Diamond subsequently turned to publishing, starting with the weekly story libraries CID (Crime, Intrigue, Detection) (December 1932-July 1933) and Target Library (March-August 1933). In 1933 he established his own comics publishing company, Target Publications, in Bath's Lower Weston suburb. Diamond's former colleague from Provincial, Bert Hill, became one of his lead artists. Besides Hill and Diamond himself, Target's artist team consisted of S.K. Perkins, Harry Banger and G. Larkman. The magazines were worth their money, as they contained 12 to 16 pages, compared to the 8 pages of the Amalgamated Press titles.
Over the decade, Target launched numerous magazines. August 1933 saw the publication of The Rattler (on pink paper) and The Dazzler (on yellow paper). Both comics ran 294 issues. Chuckler (on orange paper) hit the market in 1934, for which Diamond drew the characters 'Sammy Smile' (1934) and 'Harry Coe, Our Has Been' (1936) before Bert Hill took them over. In 1935 he published Target and drew the first issue entirely by himself. This included the feature 'Tom Tip and Tim Top the Tricky Toddlers', which was also taken over by Bert Hill from issue #2 on. The same year Rocket was launched as well. Diamond was also the man behind the Ovaltiney's Own Comic (1936-1939), a giveaway supplement magazine based on Harry Hemsley's popular radio show 'The Ovaltineys', which came with Rattler, Dazzler, Chuckler and Rocket. The latter featured Diamond's 'Bertie Bounce the Bonny Bounder' (1935-1939), a cheerful chap with big bow tie and little bowler hat. In 1938 Sunshine appeared in print, followed by The Bouncer (sixteen pages for a penny) in 1939. The Bouncer ran Diamond's own dramatic picture story 'Pauline's Peril'. Those efforts didn't last long, because in April 1939 Target Publications was bought out by the Amalgamated Press, who incorporated Dazzler, Sunshine and The Bouncer into Golden, Jingles and Jolly comics.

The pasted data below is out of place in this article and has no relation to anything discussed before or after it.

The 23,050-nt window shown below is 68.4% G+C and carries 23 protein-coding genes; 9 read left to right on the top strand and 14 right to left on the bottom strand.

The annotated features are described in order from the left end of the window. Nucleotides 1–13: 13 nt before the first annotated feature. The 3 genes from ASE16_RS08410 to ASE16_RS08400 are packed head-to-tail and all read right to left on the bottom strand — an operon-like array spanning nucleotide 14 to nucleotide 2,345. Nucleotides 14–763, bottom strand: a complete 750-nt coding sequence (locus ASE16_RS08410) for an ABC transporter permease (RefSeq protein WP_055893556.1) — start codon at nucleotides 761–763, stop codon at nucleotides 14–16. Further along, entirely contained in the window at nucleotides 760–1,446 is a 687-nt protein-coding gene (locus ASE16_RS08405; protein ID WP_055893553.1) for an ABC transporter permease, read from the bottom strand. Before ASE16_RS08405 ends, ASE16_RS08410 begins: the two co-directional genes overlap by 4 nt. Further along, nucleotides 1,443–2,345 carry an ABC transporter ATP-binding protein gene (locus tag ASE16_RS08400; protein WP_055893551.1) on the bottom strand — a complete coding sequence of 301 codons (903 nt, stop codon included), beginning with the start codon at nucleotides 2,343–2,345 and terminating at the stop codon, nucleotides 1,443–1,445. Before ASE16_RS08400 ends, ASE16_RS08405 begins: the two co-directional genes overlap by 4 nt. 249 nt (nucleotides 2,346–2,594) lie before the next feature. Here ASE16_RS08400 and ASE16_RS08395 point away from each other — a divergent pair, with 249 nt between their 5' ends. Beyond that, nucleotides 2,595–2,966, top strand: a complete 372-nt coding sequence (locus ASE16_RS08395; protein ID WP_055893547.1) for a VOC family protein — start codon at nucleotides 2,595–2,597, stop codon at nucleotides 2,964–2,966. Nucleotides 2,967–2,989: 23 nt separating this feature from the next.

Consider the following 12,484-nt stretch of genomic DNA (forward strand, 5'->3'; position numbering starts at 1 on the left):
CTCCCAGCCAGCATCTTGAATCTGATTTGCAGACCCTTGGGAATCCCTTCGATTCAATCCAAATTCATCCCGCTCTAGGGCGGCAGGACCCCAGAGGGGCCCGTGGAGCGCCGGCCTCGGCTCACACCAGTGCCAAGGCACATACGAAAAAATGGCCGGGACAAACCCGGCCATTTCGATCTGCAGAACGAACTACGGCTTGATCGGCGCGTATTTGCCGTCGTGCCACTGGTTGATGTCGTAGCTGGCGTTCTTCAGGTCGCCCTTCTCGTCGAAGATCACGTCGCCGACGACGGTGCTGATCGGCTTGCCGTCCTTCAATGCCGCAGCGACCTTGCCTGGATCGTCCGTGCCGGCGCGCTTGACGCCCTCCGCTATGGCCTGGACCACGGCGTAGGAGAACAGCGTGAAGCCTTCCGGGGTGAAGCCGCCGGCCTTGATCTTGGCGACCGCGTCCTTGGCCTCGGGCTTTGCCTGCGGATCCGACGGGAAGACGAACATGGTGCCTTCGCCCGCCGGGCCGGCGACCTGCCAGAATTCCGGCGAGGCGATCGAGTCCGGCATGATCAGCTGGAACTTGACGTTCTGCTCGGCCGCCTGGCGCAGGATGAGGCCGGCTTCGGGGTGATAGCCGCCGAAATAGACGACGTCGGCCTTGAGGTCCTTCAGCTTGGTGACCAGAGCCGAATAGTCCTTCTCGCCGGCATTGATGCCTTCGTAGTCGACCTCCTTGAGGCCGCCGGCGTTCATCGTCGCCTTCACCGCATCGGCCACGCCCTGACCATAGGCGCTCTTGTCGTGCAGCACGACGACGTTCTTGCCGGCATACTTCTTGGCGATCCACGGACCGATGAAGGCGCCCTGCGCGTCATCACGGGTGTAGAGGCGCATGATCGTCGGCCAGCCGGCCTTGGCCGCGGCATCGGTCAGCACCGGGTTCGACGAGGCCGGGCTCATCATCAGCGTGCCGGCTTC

Later comics work
H. Louis Diamond was allegedly promised an editorial post at AP, but this never happened. He then returned to freelancing, and supplied Amalgamated Press titles like Crackers and Jester with artwork, including the feature 'Buster Button'. During the war he worked for the Admiralty at Lansdown, Bath, while making his first adventure strips for publisher A. Soloway, such as 'Caleb King's Mine' (1943) in Comic Capers. In the post-war period he served as editor for the comic titles produced by Martin & Reid, such as Jolly Western, and contributed to mostly smaller publishers until the early 1950s. Diamond for instance worked on celebrity comic strips for Fizz Comics (1949), the comic book edited by Denis Gifford and Bob Monkhouse. One of Diamond's final comic strips was 'Happy Hal' in Mick Anglo's British superhero comic 'Wonderman', published by Paget Publications. He additionally worked as an Income Tax officer. Henry Louis Diamond passed away in 1966, at the age of 62.